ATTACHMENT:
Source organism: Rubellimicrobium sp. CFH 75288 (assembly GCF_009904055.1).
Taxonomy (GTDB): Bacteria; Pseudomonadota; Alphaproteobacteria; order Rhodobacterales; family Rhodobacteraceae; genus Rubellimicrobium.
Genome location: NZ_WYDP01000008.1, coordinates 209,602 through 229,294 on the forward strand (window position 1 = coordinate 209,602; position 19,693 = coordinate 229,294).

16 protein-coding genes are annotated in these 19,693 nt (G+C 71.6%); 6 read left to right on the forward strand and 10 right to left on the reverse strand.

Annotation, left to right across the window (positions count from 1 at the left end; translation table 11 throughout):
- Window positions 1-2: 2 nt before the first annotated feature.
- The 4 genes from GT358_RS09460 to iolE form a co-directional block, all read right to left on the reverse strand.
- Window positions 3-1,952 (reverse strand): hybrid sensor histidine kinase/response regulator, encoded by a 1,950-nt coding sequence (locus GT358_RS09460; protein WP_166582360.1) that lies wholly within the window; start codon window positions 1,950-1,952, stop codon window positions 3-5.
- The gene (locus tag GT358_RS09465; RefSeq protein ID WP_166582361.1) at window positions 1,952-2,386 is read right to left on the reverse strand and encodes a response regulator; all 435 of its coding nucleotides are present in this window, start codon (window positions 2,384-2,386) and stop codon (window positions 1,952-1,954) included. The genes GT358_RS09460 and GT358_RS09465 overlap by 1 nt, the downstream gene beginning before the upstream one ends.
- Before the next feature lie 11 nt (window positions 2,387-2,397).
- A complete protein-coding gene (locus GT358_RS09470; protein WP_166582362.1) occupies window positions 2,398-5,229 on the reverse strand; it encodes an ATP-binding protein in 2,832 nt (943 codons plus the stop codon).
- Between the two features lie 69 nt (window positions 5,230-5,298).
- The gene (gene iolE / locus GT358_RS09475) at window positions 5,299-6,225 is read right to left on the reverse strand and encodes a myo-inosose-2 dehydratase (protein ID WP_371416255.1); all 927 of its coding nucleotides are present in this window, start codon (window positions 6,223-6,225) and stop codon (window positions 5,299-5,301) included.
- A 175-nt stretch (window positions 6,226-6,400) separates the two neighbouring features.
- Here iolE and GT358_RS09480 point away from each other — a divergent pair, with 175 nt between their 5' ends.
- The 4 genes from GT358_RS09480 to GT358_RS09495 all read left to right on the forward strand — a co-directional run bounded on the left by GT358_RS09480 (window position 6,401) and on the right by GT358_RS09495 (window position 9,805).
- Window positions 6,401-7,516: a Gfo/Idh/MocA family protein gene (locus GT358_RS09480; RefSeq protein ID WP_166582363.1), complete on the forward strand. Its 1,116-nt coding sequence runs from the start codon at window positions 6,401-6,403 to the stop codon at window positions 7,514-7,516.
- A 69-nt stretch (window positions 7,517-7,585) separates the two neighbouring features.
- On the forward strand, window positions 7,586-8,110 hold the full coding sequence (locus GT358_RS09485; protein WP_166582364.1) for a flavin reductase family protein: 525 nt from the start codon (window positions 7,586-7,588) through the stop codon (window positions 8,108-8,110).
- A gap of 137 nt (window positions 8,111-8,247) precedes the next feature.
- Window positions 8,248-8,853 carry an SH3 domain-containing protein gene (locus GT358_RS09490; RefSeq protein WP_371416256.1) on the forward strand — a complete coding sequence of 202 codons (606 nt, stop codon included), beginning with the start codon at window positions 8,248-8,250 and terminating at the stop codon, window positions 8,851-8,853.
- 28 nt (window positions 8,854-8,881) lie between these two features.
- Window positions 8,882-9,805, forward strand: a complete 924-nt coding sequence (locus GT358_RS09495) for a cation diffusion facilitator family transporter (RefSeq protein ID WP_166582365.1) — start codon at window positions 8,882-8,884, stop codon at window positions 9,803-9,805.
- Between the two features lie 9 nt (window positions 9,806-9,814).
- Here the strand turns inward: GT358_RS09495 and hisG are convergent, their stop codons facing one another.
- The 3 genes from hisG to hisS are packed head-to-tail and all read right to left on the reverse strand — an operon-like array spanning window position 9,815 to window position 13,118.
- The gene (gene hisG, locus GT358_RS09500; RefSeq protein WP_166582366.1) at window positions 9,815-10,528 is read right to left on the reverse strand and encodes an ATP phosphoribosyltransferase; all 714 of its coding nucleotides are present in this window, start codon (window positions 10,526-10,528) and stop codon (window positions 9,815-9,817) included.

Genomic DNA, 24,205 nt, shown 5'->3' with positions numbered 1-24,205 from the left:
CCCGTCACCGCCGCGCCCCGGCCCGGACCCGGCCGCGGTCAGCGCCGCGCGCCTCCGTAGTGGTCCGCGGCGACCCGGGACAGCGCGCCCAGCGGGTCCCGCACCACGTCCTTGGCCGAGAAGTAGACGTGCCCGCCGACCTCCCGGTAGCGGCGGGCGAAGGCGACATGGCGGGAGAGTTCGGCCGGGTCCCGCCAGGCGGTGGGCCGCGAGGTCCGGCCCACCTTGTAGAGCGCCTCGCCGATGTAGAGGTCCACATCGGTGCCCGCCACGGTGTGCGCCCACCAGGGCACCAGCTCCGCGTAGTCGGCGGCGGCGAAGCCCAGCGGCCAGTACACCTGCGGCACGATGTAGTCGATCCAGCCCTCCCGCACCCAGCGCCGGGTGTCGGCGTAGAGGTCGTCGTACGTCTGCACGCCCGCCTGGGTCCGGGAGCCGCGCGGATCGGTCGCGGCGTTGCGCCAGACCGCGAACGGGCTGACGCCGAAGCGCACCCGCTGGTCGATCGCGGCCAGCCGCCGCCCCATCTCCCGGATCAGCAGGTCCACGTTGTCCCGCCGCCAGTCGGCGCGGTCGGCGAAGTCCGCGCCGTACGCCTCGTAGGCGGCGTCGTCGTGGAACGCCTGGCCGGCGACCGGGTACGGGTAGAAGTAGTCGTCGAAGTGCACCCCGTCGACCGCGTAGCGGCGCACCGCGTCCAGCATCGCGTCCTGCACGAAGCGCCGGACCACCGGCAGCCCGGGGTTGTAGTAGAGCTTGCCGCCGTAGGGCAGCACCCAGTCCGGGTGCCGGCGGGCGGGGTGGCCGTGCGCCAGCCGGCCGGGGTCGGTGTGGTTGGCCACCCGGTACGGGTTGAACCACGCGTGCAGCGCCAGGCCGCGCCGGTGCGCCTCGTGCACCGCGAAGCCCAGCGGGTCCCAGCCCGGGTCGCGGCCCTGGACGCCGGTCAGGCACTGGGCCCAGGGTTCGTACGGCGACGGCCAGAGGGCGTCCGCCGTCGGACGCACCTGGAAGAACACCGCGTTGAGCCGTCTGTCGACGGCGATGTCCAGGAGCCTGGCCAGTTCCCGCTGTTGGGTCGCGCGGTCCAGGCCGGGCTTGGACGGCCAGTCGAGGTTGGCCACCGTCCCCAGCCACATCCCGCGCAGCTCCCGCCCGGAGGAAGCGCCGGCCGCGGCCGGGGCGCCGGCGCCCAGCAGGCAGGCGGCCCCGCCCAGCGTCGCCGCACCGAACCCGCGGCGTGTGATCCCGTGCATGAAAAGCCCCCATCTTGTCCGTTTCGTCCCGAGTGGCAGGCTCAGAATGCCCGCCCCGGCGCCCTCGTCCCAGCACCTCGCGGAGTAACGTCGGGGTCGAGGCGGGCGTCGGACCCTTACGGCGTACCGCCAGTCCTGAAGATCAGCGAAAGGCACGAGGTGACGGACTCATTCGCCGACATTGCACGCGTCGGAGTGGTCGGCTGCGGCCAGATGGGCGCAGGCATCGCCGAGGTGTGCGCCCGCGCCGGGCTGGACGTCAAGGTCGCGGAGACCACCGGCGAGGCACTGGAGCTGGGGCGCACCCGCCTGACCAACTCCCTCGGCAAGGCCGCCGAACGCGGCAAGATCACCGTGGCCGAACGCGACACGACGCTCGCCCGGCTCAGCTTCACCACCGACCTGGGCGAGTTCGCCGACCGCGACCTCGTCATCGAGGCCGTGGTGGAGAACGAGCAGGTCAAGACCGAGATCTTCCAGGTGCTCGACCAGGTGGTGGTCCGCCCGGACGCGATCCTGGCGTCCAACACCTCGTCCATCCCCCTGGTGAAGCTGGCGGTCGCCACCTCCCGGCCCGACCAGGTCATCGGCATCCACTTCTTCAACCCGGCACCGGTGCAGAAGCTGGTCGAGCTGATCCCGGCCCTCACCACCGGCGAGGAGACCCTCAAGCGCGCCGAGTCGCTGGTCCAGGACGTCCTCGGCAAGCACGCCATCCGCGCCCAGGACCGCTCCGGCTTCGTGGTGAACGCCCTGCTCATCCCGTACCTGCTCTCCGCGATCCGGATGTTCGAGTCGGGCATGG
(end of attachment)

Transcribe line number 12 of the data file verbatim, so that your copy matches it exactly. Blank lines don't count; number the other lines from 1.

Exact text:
- Between the two features lie 69 nt (window positions 5,230-5,298).